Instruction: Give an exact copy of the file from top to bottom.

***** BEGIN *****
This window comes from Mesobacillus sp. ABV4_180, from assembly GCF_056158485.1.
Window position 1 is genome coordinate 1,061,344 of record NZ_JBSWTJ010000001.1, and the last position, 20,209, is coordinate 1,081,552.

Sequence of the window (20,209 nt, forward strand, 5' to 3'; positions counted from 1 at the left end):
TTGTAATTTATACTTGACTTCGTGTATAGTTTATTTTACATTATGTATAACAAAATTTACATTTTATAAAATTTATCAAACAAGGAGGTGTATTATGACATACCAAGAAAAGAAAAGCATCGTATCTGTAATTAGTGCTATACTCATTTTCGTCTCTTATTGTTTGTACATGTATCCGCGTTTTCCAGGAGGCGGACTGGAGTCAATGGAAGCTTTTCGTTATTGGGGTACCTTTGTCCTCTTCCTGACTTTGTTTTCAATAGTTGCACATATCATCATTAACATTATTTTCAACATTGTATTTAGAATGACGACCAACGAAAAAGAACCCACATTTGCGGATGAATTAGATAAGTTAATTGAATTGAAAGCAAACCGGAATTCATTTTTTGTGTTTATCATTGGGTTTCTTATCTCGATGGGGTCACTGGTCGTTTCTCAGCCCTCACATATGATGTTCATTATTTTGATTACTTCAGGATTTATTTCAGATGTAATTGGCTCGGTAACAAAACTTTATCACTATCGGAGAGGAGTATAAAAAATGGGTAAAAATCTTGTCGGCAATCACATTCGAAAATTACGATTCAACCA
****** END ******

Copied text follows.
This window comes from Mesobacillus sp. ABV4_180, from assembly GCF_056158485.1.
Window position 1 is genome coordinate 1,061,344 of record NZ_JBSWTJ010000001.1, and the last position, 20,209, is coordinate 1,081,552.

Sequence of the window (20,209 nt, forward strand, 5' to 3'; positions counted from 1 at the left end):
TTGTAATTTATACTTGACTTCGTGTATAGTTTATTTTACATTATGTATAACAAAATTTACATTTTATAAAATTTATCAAACAAGGAGGTGTATTATGACATACCAAGAAAAGAAAAGCATCGTATCTGTAATTAGTGCTATACTCATTTTCGTCTCTTATTGTTTGTACATGTATCCGCGTTTTCCAGGAGGCGGACTGGAGTCAATGGAAGCTTTTCGTTATTGGGGTACCTTTGTCCTCTTCCTGACTTTGTTTTCAATAGTTGCACATATCATCATTAACATTATTTTCAACATTGTATTTAGAATGACGACCAACGAAAAAGAACCCACATTTGCGGATGAATTAGATAAGTTAATTGAATTGAAAGCAAACCGGAATTCATTTTTTGTGTTTATCATTGGGTTTCTTATCTCGATGGGGTCACTGGTCGTTTCTCAGCCCTCACATATGATGTTCATTATTTTGATTACTTCAGGATTTATTTCAGATGTAATTGGCTCGGTAACAAAACTTTATCACTATCGGAGAGGAGTATAAAAAATGGGTAAAAATCTTGTCGGCAATCACATTCGAAAATTACGATTCAACCA